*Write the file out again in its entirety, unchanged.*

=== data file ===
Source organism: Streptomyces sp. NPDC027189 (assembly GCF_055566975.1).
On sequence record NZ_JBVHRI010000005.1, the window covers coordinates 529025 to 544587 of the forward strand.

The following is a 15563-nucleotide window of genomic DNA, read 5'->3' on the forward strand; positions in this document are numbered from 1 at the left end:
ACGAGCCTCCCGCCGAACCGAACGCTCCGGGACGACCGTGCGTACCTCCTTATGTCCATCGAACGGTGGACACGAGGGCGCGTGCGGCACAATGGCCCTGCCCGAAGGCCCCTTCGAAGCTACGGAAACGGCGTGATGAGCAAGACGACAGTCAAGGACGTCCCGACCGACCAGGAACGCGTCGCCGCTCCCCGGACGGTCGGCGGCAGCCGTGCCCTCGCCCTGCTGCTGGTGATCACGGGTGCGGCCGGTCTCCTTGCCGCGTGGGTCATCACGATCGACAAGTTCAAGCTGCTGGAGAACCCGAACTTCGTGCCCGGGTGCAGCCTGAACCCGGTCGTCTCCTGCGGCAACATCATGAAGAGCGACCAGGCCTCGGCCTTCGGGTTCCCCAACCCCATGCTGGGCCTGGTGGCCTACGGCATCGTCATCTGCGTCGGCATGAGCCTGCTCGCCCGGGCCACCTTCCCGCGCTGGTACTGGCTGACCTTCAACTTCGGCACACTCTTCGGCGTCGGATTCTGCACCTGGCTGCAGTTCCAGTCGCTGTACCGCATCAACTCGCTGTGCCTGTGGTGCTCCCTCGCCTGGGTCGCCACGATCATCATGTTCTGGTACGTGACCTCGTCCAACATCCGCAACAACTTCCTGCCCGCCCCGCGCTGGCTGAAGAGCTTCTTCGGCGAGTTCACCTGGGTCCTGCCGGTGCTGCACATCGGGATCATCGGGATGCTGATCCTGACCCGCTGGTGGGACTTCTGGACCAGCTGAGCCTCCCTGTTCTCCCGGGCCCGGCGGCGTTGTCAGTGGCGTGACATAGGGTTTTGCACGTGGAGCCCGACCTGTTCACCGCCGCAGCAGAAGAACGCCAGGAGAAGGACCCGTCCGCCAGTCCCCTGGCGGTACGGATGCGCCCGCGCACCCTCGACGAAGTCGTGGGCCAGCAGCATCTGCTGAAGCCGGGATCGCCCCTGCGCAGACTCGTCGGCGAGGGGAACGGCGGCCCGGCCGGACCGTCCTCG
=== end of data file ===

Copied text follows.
Source organism: Streptomyces sp. NPDC027189 (assembly GCF_055566975.1).
On sequence record NZ_JBVHRI010000005.1, the window covers coordinates 529025 to 544587 of the forward strand.

The following is a 15563-nucleotide window of genomic DNA, read 5'->3' on the forward strand; positions in this document are numbered from 1 at the left end:
ACGAGCCTCCCGCCGAACCGAACGCTCCGGGACGACCGTGCGTACCTCCTTATGTCCATCGAACGGTGGACACGAGGGCGCGTGCGGCACAATGGCCCTGCCCGAAGGCCCCTTCGAAGCTACGGAAACGGCGTGATGAGCAAGACGACAGTCAAGGACGTCCCGACCGACCAGGAACGCGTCGCCGCTCCCCGGACGGTCGGCGGCAGCCGTGCCCTCGCCCTGCTGCTGGTGATCACGGGTGCGGCCGGTCTCCTTGCCGCGTGGGTCATCACGATCGACAAGTTCAAGCTGCTGGAGAACCCGAACTTCGTGCCCGGGTGCAGCCTGAACCCGGTCGTCTCCTGCGGCAACATCATGAAGAGCGACCAGGCCTCGGCCTTCGGGTTCCCCAACCCCATGCTGGGCCTGGTGGCCTACGGCATCGTCATCTGCGTCGGCATGAGCCTGCTCGCCCGGGCCACCTTCCCGCGCTGGTACTGGCTGACCTTCAACTTCGGCACACTCTTCGGCGTCGGATTCTGCACCTGGCTGCAGTTCCAGTCGCTGTACCGCATCAACTCGCTGTGCCTGTGGTGCTCCCTCGCCTGGGTCGCCACGATCATCATGTTCTGGTACGTGACCTCGTCCAACATCCGCAACAACTTCCTGCCCGCCCCGCGCTGGCTGAAGAGCTTCTTCGGCGAGTTCACCTGGGTCCTGCCGGTGCTGCACATCGGGATCATCGGGATGCTGATCCTGACCCGCTGGTGGGACTTCTGGACCAGCTGAGCCTCCCTGTTCTCCCGGGCCCGGCGGCGTTGTCAGTGGCGTGACATAGGGTTTTGCACGTGGAGCCCGACCTGTTCACCGCCGCAGCAGAAGAACGCCAGGAGAAGGACCCGTCCGCCAGTCCCCTGGCGGTACGGATGCGCCCGCGCACCCTCGACGAAGTCGTGGGCCAGCAGCATCTGCTGAAGCCGGGATCGCCCCTGCGCAGACTCGTCGGCGAGGGGAACGGCGGCCCGGCCGGACCGTCCTCG